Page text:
Robson-On-Politics 18 June
Robson-On-Politics 18 June
Progressive: positive about people and jobs
Labour stops talking about mysterious Led Party
Listening to some of my government colleagues in recent months, I've wondered who on earth they are talking about when they express confidence in the Led Party.
They praise the achievements of the Labour-Led Government and it always takes me a while to figure out that "Led" is their nickname for me and Jim Anderton.
I was relieved, therefore, when I got a taxpayer-funded letter in my mail-box the other day that had dropped the Led Party out of the equation altogether and simply referred to Labour, as per the Labour government and "our Labour Budget". http://www.progressive.org.nz/modules.php?name=News&file=article&sid=1001
Labour's Budget didn't help my family, so I won't vote Labour As an aside, I did the calculations. There is no financial gain for my family in Labour' Budget so I won't be voting Labour at the next election, whenever that may be.
The Progressive Budget will get my vote, however. This is by far the most forward-looking, or progressive, of the five budgets delivered by the minority coalition government since we came into office five years ago. You could say it is a Progressive-led government in many areas.
This week saw four more excellent examples of the economic & social work of the Progressive-led coalition government this week: see http://www.progressive.org.nz and http://www.progressive.org.nz/modules.php?name=News&file=article&sid=990
Labour isn't Progressive
Because Labour isn't Progressive, the Progressive Party is moving fast to select its priority candidates for the next General Election and have a healthy fighting fund in the local Kiwibank branch by the end of next month.
We are getting our first 20 candidates ready and I would like to see the names selected by the end of next month. To understand the Progressive-led Budget 2004, and why Progressive wants your vote, look at our website on why the economic transformation project is the real Budget headline. http://www.progressive.org.nz/modules.php?name=News&file=article&sid=991
Remember! Tune in Sunday 12 - 1 for the Robson Hour on 531 AM. Talking to Paul Swain on new settlers and police roadblocks, John Tamihere on the Maori Party (the Party didn't front up) and its feudal warlords, and lawyer Sione Fonua on the inquiry into relations with Tonga. http://www.nzherald.co.nz/storydisplay.cfm?thesection=news&thesubsection=&storyID=3573332&reportID=55514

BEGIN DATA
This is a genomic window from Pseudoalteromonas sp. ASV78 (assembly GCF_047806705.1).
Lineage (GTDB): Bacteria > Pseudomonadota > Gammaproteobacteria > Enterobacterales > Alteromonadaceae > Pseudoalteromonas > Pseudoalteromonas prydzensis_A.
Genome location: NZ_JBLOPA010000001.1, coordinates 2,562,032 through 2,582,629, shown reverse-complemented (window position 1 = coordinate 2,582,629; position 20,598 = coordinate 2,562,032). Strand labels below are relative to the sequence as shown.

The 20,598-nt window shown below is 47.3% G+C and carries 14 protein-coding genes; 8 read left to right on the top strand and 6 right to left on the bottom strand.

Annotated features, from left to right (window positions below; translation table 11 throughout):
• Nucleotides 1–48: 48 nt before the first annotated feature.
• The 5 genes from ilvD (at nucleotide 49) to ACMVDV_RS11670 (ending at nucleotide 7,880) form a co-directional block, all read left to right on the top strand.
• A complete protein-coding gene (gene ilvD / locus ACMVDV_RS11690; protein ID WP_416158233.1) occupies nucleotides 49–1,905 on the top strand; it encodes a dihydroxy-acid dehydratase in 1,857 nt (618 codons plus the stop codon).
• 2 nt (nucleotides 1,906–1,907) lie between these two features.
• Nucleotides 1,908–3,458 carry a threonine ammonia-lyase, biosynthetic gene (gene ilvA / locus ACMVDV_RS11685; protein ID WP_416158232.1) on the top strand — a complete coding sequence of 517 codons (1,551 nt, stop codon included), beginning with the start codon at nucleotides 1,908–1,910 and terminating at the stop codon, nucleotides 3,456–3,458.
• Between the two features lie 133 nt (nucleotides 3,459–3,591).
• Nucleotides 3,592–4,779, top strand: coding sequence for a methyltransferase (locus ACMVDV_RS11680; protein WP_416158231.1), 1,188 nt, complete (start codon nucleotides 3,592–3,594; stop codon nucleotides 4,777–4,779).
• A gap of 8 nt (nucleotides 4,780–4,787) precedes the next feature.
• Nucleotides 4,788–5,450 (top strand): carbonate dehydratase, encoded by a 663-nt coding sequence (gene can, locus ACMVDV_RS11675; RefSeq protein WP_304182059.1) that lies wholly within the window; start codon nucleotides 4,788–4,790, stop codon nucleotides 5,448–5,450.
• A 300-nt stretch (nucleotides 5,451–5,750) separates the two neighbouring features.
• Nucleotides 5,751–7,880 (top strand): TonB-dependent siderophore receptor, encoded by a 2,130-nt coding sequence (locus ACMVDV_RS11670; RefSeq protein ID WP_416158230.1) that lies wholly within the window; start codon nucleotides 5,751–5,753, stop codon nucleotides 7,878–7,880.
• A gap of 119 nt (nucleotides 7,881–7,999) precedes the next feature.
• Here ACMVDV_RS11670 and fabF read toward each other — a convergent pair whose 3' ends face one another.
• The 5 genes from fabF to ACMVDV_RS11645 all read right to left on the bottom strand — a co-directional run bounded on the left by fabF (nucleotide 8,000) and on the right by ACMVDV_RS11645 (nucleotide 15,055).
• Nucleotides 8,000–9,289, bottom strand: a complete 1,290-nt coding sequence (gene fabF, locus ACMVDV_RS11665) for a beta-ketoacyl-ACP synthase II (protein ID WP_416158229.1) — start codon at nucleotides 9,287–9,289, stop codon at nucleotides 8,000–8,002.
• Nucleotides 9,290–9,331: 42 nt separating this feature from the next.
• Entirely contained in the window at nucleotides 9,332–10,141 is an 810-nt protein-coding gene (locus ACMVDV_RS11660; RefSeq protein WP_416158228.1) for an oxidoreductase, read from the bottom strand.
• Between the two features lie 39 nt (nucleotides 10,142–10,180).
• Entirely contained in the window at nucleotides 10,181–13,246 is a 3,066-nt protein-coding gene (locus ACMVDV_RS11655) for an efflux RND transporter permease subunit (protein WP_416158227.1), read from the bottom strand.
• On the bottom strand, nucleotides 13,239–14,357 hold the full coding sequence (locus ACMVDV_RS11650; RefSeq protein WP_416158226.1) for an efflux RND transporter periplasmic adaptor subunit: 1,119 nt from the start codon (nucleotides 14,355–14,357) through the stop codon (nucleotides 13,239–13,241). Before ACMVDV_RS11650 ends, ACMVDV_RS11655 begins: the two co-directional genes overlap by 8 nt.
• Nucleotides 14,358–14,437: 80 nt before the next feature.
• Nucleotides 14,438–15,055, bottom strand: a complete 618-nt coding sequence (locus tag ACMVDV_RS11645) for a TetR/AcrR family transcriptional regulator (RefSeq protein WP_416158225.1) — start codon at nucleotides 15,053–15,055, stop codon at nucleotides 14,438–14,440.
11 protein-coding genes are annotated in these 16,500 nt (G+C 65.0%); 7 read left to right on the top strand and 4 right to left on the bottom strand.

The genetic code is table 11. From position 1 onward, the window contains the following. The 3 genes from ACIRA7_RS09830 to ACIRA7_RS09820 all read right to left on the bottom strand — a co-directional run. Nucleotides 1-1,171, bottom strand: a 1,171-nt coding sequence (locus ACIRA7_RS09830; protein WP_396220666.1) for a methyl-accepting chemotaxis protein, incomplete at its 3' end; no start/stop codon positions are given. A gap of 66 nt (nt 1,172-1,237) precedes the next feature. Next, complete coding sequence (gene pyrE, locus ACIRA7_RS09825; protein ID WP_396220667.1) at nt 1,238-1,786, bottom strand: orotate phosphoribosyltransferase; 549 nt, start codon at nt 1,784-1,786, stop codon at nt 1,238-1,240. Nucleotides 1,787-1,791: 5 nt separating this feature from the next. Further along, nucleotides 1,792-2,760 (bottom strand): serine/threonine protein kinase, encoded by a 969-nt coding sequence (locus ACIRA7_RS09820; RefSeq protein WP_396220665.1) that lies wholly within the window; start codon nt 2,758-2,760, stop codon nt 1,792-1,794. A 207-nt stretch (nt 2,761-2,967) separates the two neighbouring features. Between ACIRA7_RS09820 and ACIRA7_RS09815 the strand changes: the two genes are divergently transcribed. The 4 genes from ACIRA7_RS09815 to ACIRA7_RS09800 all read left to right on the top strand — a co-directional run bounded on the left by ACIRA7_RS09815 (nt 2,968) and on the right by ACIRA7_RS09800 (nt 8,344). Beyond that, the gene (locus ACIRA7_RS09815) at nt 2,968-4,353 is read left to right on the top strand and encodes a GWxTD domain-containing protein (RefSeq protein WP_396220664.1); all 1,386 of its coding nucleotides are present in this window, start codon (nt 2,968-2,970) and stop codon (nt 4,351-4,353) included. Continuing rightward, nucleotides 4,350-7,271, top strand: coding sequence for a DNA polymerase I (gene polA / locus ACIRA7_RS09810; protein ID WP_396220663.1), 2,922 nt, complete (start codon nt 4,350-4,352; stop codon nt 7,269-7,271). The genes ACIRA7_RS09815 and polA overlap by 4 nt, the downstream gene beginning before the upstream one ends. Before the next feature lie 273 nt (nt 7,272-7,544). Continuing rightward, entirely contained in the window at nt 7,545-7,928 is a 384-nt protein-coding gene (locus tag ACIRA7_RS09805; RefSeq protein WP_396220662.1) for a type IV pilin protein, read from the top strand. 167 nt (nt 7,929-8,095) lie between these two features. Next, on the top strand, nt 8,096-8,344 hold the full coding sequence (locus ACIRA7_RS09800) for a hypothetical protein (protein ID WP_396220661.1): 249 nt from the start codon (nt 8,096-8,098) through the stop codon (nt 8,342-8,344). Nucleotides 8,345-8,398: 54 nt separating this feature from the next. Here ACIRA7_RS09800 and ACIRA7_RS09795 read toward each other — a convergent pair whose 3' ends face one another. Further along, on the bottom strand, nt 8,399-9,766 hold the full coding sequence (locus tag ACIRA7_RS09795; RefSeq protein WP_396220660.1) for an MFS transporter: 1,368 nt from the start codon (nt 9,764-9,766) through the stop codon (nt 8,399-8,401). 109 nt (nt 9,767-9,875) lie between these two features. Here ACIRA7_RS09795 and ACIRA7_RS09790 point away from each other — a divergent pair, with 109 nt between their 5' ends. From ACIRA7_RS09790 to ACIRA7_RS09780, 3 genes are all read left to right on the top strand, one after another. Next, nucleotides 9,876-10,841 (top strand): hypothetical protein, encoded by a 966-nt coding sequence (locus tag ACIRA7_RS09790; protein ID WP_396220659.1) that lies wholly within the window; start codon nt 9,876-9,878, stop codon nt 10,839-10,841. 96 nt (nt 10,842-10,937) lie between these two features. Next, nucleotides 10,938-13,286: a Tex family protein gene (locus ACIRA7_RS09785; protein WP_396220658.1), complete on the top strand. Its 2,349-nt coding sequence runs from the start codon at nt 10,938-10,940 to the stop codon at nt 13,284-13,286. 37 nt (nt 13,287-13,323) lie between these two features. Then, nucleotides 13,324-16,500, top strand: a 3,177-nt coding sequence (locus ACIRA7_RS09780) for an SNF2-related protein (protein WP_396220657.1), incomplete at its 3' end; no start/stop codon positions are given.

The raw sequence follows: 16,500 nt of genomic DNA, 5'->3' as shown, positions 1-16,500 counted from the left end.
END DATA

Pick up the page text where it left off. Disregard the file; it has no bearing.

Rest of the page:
Why passport and citizenship changes are unjust
When due process is not followed, Labour finds itself wondering where it is going to get a majority for its latest pet proposals. Proposals for changes to citizenship and passport regulations contain some sensible, reasonable, stuff and some which is not. When this issue first came to public attention in March, I said then that Progressive had issues with a number of Labour's key proposals.
As a Progressive representative on the Cabinet Legislation Committee, I dutifully put up a flag in defence of our civil and democratic rights. And of course I itemized our concerns in a long memo to Labour. The Progressive Caucus hasn't yet taken a formal position on the final version of Labour's proposals but no one can be surprised that we remain committed to fighting terrorism from the fanatics who kill and maim.
Making residents wait five years for
citizenship instead of three, refusing to count time on work
or student permits, making spouses wait five years instead
of two, and cancelling the passports of born and bred Kiwis
on the say-so of the SIS, will strike no blow at Al-Qaeda.
The changes will harm new settlers and dinkum Kiwis alike.
I'm pleased, however, that our protest led to keeping alive
citizenship for all babies born in New Zealand.
Protecting the victims of the drug peddlers
Jim chaired a public forum last night in Tauranga on alcohol, P and other drugs. It came out of priority work that he has been doing as chairperson of the Ministerial Committee on Drug Policy since he became associate health minister in two years ago. 200 people turned out on a cold dark night for a useful meeting.
Good for politicians, both central and
local, government and opposition, to find out what people in
the field think about how we could do better to attack the
harm drugs cause. Good for the public to hear what different
agencies and departments are aiming to achieve with
initiatives put in place by a Progressive-led government.